Enterprises are often inaccurate when estimating how their businesses will grow and anticipating how their network and other infrastructure will need to grow to support it. Scalability is a challenge for network professionals managing software-defined wide area networking, and it can be particularly difficult the broader the geographical dispersion of the enterprise.
While the common response to enterprise growth is simply to add more appliances to expand SD-WAN capabilities, it’s not so simple.
Appliance capacity is a significant challenge. While SD-WAN functions through overlay tunnels that allow traffic to move between sites, appliances have a maximum number of tunnels they can handle. Further, as you connect locations and devices within a configuration that’s fully meshed, they quickly consume a lot of memory and resources housed in the appliance. The result is a demand for larger appliances or more appliances – both requiring additional spending.
Tunnel complexity is also a problem. The more tunnels an SD-WAN supports, the longer the recovery from any given outage. If the SD-WAN device experiences downtime, the tunnels must be re-established before connectivity is back, which may take several minutes in a setting where there are hundreds of tunnels on a single appliance.
SD-WAN controllers also have limits in the number of sites they can support. If a controller normally bears 100 or 200 sites, the growth of SD-WAN will require more controllers, which have to be networked together. This results in a complex network configuration.
Geographic reach is yet another difficulty, in that as sites are added, the local internet is unpredictable for use across a global network.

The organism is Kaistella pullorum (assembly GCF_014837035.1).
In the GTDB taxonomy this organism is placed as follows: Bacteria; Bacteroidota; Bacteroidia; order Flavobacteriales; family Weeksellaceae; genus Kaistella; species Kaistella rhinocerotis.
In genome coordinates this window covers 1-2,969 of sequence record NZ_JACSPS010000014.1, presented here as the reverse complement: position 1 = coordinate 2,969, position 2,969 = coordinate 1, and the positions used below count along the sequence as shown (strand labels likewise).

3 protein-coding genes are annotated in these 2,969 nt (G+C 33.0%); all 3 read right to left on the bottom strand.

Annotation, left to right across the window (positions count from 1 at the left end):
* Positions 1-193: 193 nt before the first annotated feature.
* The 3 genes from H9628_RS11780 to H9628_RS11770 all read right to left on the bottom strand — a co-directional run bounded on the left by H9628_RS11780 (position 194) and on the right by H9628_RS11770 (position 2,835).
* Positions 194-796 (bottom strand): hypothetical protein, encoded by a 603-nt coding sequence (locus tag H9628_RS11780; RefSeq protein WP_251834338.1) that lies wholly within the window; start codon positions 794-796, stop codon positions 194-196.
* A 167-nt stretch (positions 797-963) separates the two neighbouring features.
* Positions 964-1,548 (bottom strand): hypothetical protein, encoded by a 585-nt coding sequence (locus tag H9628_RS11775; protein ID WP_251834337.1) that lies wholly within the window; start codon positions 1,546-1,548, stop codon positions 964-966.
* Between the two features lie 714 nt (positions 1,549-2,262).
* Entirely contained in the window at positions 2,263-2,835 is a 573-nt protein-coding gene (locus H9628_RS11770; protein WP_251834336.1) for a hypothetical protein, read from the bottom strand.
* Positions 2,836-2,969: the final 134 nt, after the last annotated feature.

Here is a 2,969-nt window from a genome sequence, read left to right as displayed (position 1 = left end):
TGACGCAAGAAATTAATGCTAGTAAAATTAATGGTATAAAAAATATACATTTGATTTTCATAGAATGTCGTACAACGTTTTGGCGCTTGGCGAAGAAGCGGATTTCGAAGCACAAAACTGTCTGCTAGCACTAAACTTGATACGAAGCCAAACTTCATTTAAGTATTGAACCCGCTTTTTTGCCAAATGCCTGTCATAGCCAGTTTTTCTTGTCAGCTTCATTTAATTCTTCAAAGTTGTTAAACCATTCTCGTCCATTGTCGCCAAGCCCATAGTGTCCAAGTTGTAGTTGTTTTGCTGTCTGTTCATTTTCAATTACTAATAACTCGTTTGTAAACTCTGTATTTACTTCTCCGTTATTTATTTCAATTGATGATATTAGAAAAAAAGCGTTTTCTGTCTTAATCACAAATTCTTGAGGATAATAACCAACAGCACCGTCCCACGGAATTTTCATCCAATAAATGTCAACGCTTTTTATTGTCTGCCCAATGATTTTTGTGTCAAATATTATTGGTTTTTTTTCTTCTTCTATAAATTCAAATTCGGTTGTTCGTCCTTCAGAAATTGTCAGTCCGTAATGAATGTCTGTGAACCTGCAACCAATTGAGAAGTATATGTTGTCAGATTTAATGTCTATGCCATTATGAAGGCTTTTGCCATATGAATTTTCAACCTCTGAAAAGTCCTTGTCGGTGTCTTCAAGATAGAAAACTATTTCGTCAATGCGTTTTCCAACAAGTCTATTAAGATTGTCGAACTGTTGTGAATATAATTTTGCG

Still more challenges to SD-WAN scalability include optimization, security, and the support of mobile technology, which all need to be able to scale with a growing network. For instance, security may require its own enterprise-level appliance, which can then eat up more processing power. Enterprises are forced to choose between limiting which traffic gets inspected or upgrading the appliance supporting SD-WAN. Most enterprises choose to upgrade.
SD-WAN access through the cloud offers an answer to each of these challenges. With built-in security features and WAN optimization, a cloud-based solution takes many of the difficulties of scaling SD-WAN completely off the table.
Connecting a new branch location to the SD-WAN is a zero-touch configuration process, and appliances are capable of utilizing a single tunnel – removing the issue of tunnel capacity. Look for an SD-WAN solution that is supported by a global private backbone – eliminating security and performance concerns related to using the public internet.
Scalability is one of the key features of cloud-based SD-WAN. To learn more about this benefit as well as others associated with cloud networking contact us at Clarksys.